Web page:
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Jade managing director David Lindsay said Master Terminal was a ''key'' product for Jade, in its suite of expanding products which are penetrating more deeply into wider international markets around the globe.
Aside from customers in New Zealand such as Port Otago, SouthPort, Port of Nelson, Wellington's CentrePort and Tauranga, Master Terminal is installed in 33 terminals around the world, including Italy's largest port, at Genoa, in Iraq, in Georgia, the United Arab Emirates, Gdansk in Poland and the Port of Recife in Brazil.
Mr Lindsay said Port Otago was Jade's initial customer, more than 15 years ago, and the businesses had worked closely on developing the system.
Master Terminal, which was designed to replace paper-based tracking systems, was well-suited to ports handling mixed cargoes, Mr Lindsay said.
The latest contract in the US is with Diversified Port Holdings (DPH) a company with $US2 billion ($NZ2.38 billion) to invest, which is building up large stakes in ports and rail lines across the country.
''This contract is a real beachhead into the States for us. It's a better way of entry than trying to win entry, port by port,'' he said.
Its shipping terminals are in the southeastern United States; with two in Jacksonville, and one in each installed in Mobile, New Orleans and Port Everglades. DPH's decision to use Master Terminal came after a visit to New Zealand last July by five company representatives to review three Master Terminal sites, including Port Otago.
''The five-year contract is sizable in dollar terms and will also allow Jade to expand its footprint in the US and build on existing customer relationships in the market,'' Mr Lindsay said.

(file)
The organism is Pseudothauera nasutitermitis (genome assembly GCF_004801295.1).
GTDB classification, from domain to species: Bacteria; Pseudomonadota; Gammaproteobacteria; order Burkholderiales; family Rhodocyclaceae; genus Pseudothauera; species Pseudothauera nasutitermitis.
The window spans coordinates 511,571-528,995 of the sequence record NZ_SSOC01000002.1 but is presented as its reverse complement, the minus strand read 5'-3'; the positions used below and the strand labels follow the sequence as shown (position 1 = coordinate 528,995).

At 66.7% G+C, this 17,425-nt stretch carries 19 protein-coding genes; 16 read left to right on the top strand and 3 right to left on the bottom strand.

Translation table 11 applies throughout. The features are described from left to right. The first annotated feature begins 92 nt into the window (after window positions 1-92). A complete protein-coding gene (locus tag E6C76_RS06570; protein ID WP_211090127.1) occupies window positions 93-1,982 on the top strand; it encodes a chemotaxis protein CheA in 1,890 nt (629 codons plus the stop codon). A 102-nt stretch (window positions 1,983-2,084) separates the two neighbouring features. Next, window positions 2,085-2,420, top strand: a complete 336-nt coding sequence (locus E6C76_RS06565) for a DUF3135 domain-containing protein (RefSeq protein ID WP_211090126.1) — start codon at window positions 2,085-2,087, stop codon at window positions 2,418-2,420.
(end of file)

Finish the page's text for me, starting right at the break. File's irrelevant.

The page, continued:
He said Master Terminal stood out for DPH because it uniquely suited its mixed-cargo ports, was flexible and was proven to be a highly reliable system.
''DPH is also focused on improving efficiency and competing aggressively for market share, something that Master Terminal will equip them to do,'' Mr Lindsay said.
While tracking containers from gate-entry, to storage and on to the ship, Mr Lindsay said, break bulk cargo, pelletised products, cars and roll-on roll-off cargo could also be traced.
New Zealand ports tended to offer mixed-cargo services and around the world, some of the largest ports were working to capacity and an ''overflow'' of cargo was going to smaller ports, which created opportunities for Master Terminal, Mr Lindsay said.
He said there was more expansion planned in the Middle East, where cargo volumes were in general up 20%, citing car transport's 60% increase as an example.
Africa was also a newcomer for Jade, as its ports had been ''poorly serviced'' in the past, but there were now signs of economic recovery and investment in infrastructure.
Other Jade products include the launch 10-months ago of a new international business to help governments, financial organisations and intelligence agencies fight crime, corruption and threats; with Wynyard operating as a separate business.
The product allowed companies to keep up to date with compliance and regulations, and Wynyard inherited the investigative business from Jade. It identifies fraud and has been used extensively by the police.
It also could identify potential financial risks. The new third product at the time was based on predictive analysis. It has the ability to aggregate large volumes of data and mine it to look for fraud patterns, money-laundering or organised crime shifting money around the world.